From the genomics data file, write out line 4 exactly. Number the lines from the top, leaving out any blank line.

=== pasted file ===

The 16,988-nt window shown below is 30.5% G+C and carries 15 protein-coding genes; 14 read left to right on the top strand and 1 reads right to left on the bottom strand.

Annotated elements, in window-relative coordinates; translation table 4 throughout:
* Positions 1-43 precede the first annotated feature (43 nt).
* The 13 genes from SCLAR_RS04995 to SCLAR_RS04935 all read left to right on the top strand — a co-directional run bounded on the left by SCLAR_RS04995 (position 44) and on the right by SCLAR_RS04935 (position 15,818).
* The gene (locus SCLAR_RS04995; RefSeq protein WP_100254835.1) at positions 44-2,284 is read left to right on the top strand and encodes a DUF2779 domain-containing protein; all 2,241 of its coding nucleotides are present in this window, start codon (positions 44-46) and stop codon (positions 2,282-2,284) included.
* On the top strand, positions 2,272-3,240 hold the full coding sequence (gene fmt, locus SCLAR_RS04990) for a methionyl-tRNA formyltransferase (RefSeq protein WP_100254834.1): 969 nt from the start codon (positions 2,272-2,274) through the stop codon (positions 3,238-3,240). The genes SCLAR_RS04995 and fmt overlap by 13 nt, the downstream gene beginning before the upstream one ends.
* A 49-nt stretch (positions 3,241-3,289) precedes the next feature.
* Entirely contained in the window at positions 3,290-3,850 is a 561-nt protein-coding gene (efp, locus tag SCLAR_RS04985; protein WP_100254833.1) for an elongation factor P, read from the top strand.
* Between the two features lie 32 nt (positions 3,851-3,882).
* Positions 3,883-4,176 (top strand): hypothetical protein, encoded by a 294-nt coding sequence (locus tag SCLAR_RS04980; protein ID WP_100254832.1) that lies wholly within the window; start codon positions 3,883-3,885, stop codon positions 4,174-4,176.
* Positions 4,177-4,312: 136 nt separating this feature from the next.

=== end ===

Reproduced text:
* The 13 genes from SCLAR_RS04995 to SCLAR_RS04935 all read left to right on the top strand — a co-directional run bounded on the left by SCLAR_RS04995 (position 44) and on the right by SCLAR_RS04935 (position 15,818).